Sunday Sermon for March 26, 2023, the Fifth Sunday of Lent, Year A

Readings: Ez 37:12-14; Rom 8:8-11; Jn 11:1-45

In the first reading today, God promises us through the Prophet Ezekiel that He will open the graves of His people and have them rise from their graves.  This is the promise of the resurrection.  This needs to be made clear because in the Gospel reading we hear about the raising of Lazarus from the dead.  Our Lord literally commanded that the tomb be opened, then called Lazarus to come out from the grave.  This was not a resurrection of Lazarus; it was a resuscitation.  Poor Lazarus, after having been dead and buried for four days, would have to die again!

Nonetheless, this was an astounding miracle that demonstrated our Lord’s divinity.  A few people had been resuscitated previously, but not after four days of being dead.  Jesus had told His disciples that Lazarus’ illness was not to end in death, but it was for the glory of the Son of God.  There were some who questioned and entertained doubts about our Lord’s divinity.  We are told at the end of the reading that many of the Jews began to believe in Jesus when they witnessed the raising of Lazarus from the dead.

Seeing these two different ways of bringing people to life after death, we come now to a third way this happens.  Every person who is baptized is given a participation in the life of Jesus through the infusion of sanctifying grace and the indwelling of the Holy Trinity.  Remember that when we were baptized, we were baptized into the death and resurrection of our Lord.  We were dead in our sin, but His death was undertaken to remove all sin.  The resurrection was revealed to give life to those who had been dead through their own sins.

This means that if we are in the state of grace, we are alive in a spiritual way that is far greater than our natural life.  We can look around and see all the people who are alive, but so many are, as it were, among the living dead.  They have natural life, but they lack supernatural life.  This is something of a mystery for us because the soul is the principle of life in the living being.  So, all these people we see walking around have a soul which gives life to their bodies.  Our bodies do not have life in themselves, but the body is raised above its natural state when it is united with the soul and receives life from the soul.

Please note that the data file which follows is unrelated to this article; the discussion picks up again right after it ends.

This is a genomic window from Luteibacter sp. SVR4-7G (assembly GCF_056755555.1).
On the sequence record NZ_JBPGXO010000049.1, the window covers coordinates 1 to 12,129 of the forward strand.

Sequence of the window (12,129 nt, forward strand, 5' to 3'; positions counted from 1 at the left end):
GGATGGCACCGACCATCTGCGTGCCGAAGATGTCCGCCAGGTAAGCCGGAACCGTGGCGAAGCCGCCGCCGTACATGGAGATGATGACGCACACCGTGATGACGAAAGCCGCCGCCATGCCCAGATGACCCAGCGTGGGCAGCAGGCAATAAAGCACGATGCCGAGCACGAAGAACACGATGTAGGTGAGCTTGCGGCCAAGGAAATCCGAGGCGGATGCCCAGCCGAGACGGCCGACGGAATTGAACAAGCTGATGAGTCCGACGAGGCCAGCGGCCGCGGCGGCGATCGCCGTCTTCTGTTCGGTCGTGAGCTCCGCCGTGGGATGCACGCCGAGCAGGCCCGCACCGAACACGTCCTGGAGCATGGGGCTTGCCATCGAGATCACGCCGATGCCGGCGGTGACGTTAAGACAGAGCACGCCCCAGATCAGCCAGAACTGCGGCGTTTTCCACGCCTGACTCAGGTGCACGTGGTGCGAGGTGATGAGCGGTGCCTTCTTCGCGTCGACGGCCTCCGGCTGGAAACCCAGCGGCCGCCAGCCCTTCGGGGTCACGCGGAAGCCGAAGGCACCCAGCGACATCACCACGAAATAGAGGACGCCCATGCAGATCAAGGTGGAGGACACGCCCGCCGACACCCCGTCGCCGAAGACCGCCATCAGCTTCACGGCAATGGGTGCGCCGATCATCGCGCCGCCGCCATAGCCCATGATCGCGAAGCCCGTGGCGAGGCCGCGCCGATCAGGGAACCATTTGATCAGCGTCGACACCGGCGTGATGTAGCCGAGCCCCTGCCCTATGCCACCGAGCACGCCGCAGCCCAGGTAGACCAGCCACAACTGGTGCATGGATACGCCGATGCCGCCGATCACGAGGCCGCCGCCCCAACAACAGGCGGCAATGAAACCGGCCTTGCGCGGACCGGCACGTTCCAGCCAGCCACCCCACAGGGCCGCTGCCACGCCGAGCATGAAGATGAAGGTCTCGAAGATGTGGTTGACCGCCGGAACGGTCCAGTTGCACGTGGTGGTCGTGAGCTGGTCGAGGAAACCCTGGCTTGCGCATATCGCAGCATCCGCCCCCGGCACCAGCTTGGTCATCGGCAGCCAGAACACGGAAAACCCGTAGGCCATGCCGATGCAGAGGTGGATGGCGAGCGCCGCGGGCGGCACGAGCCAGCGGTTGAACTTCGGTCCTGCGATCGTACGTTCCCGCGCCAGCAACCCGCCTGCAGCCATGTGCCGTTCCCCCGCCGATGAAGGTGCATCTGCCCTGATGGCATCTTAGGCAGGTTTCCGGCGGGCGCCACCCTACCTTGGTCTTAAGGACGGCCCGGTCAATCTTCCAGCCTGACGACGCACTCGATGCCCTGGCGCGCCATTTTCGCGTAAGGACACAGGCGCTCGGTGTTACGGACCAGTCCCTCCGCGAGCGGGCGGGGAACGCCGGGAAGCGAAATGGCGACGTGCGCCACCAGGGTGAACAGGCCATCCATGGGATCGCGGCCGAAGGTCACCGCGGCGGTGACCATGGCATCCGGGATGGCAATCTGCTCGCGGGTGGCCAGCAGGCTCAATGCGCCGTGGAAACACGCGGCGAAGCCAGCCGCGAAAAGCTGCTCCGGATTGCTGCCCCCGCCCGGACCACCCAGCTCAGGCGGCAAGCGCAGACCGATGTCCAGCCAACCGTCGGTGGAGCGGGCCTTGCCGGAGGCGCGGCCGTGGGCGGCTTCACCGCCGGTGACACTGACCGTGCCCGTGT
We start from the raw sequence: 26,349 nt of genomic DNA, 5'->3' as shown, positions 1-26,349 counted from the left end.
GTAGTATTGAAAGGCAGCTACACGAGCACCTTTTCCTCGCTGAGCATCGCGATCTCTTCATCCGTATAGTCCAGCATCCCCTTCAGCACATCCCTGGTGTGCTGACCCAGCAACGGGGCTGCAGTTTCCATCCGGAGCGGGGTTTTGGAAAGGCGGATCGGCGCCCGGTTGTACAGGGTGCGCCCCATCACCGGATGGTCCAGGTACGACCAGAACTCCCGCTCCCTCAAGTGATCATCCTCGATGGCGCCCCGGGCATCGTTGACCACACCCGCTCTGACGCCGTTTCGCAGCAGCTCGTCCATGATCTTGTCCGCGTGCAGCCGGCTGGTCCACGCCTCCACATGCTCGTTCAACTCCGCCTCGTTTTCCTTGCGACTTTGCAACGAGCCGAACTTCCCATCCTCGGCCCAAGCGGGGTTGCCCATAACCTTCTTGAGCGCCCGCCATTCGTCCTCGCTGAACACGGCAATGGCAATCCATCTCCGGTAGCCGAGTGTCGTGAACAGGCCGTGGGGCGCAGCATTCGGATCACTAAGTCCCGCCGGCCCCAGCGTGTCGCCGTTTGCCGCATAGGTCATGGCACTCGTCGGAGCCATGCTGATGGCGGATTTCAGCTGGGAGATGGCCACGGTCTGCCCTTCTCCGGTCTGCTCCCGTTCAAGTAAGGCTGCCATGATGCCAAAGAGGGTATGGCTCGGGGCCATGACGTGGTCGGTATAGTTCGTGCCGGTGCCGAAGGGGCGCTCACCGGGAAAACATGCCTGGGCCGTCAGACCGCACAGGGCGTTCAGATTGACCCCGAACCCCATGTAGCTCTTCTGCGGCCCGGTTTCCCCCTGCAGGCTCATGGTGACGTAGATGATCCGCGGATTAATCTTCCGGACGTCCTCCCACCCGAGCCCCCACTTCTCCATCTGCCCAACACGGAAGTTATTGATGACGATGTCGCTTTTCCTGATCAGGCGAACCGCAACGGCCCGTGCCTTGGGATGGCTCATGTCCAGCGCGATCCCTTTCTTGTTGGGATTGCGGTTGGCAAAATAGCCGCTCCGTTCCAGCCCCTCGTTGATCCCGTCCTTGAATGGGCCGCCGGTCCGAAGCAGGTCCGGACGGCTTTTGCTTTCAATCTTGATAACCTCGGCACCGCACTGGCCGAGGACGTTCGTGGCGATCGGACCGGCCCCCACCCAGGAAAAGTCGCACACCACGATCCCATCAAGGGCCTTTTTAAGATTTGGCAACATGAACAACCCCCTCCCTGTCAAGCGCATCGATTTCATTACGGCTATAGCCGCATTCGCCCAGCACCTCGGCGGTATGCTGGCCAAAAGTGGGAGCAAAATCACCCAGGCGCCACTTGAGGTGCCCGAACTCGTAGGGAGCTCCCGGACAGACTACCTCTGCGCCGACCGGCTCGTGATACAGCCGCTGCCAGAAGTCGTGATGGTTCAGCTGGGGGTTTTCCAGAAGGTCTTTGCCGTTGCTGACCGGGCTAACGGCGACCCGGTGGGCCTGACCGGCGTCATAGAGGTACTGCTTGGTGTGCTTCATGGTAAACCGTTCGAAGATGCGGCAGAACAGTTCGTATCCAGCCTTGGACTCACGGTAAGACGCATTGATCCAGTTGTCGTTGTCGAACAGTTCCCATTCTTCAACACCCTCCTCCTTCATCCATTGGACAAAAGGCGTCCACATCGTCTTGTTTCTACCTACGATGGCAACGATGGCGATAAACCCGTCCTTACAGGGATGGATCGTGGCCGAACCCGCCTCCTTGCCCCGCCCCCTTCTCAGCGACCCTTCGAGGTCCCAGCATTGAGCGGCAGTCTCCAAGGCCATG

Our souls do not have supernatural life in themselves, but when God infuses sanctifying grace and the Trinity comes to dwell within the soul, the soul is raised above its natural state and this new life flows from the soul into the entire person.  While this foreshadows the resurrection, as does the raising of Lazarus, we cannot say that when a person who was in the state of mortal sin goes to confession, that there is a resurrection of the soul.  There is a kind of spiritual resuscitation that takes place as the soul goes from not having supernatural life to having that life again.

Whether we learn of something as extraordinary as a person like Lazarus who was brought back to life, or something that has become more commonplace like paramedics resuscitating a person whose heart had stopped, or something most everyone has experienced by being restored to divine life in the confessional, all these situations point forward to the day we will rise from the dead on the glorious day of the resurrection.  This will not be merely a matter of the soul entering back into the body and, thereby, giving life to the body once again.  Nor will it even be a matter of the soul, infused with sanctifying grace, giving supernatural life to the body. 

The resurrection will, indeed, be a matter of the body and the soul being reunited, but the soul (if it has gone to Heaven) will be in a glorified state.  Upon entrance into the body, the entire person will share in the glory of God.  When Jesus told His disciples that the death of Lazarus was really for the glory of the Son of God, this was done so people would believe in the Lord.  But our resurrection will be a participation in the glory of the Son of God.  Obviously, faith in Him would already be present, but this will be a fulfillment of our faith and also of the various ways God has worked in our lives to foreshadow this great event. 

Every person will rise from the dead; not everyone will go to Heaven.  Live your life on earth for the glory of the Son of God and your life in eternity will be lived in the glory of the Son of God!

Fr. Altier’s column appears regularly in The Wanderer, a national Catholic weekly published in St. Paul, Minn. For information about subscribing to The Wanderer, please visit